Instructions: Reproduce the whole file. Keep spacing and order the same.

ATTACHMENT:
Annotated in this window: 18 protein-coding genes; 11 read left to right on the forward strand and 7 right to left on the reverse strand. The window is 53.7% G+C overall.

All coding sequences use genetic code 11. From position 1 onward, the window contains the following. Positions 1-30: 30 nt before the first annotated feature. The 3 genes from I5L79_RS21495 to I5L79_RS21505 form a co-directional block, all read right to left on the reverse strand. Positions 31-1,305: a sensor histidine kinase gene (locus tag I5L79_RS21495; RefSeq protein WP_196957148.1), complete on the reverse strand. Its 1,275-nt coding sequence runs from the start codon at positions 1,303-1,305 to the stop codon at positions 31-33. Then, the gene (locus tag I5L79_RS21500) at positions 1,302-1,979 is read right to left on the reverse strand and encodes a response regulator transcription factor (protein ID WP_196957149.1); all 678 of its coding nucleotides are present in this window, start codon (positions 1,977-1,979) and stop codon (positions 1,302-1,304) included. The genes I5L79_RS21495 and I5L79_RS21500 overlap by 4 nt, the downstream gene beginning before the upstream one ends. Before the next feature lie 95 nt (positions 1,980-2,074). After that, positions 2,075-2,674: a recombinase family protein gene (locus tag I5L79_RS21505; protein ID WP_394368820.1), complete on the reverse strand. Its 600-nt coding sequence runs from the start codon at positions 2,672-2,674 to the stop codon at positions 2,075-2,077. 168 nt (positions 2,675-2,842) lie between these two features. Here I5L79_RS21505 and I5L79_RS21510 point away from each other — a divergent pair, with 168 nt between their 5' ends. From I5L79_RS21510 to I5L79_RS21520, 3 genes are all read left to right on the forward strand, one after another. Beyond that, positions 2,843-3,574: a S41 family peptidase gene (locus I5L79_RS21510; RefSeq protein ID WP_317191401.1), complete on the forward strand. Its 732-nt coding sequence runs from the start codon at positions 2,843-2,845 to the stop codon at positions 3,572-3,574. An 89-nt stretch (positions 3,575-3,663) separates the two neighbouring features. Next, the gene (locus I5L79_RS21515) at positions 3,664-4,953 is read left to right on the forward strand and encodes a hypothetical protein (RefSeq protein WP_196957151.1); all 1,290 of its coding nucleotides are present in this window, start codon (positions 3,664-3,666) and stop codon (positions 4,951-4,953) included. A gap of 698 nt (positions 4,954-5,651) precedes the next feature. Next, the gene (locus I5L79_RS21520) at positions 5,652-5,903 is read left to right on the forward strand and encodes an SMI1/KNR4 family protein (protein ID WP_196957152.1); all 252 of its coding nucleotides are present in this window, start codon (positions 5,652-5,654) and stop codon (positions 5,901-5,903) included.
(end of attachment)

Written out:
Annotated in this window: 18 protein-coding genes; 11 read left to right on the forward strand and 7 right to left on the reverse strand. The window is 53.7% G+C overall.

All coding sequences use genetic code 11. From position 1 onward, the window contains the following. Positions 1-30: 30 nt before the first annotated feature. The 3 genes from I5L79_RS21495 to I5L79_RS21505 form a co-directional block, all read right to left on the reverse strand. Positions 31-1,305: a sensor histidine kinase gene (locus tag I5L79_RS21495; RefSeq protein WP_196957148.1), complete on the reverse strand. Its 1,275-nt coding sequence runs from the start codon at positions 1,303-1,305 to the stop codon at positions 31-33. Then, the gene (locus tag I5L79_RS21500) at positions 1,302-1,979 is read right to left on the reverse strand and encodes a response regulator transcription factor (protein ID WP_196957149.1); all 678 of its coding nucleotides are present in this window, start codon (positions 1,977-1,979) and stop codon (positions 1,302-1,304) included. The genes I5L79_RS21495 and I5L79_RS21500 overlap by 4 nt, the downstream gene beginning before the upstream one ends. Before the next feature lie 95 nt (positions 1,980-2,074). After that, positions 2,075-2,674: a recombinase family protein gene (locus tag I5L79_RS21505; protein ID WP_394368820.1), complete on the reverse strand. Its 600-nt coding sequence runs from the start codon at positions 2,672-2,674 to the stop codon at positions 2,075-2,077. 168 nt (positions 2,675-2,842) lie between these two features. Here I5L79_RS21505 and I5L79_RS21510 point away from each other — a divergent pair, with 168 nt between their 5' ends. From I5L79_RS21510 to I5L79_RS21520, 3 genes are all read left to right on the forward strand, one after another. Beyond that, positions 2,843-3,574: a S41 family peptidase gene (locus I5L79_RS21510; RefSeq protein ID WP_317191401.1), complete on the forward strand. Its 732-nt coding sequence runs from the start codon at positions 2,843-2,845 to the stop codon at positions 3,572-3,574. An 89-nt stretch (positions 3,575-3,663) separates the two neighbouring features. Next, the gene (locus I5L79_RS21515) at positions 3,664-4,953 is read left to right on the forward strand and encodes a hypothetical protein (RefSeq protein WP_196957151.1); all 1,290 of its coding nucleotides are present in this window, start codon (positions 3,664-3,666) and stop codon (positions 4,951-4,953) included. A gap of 698 nt (positions 4,954-5,651) precedes the next feature. Next, the gene (locus I5L79_RS21520) at positions 5,652-5,903 is read left to right on the forward strand and encodes an SMI1/KNR4 family protein (protein ID WP_196957152.1); all 252 of its coding nucleotides are present in this window, start codon (positions 5,652-5,654) and stop codon (positions 5,901-5,903) included.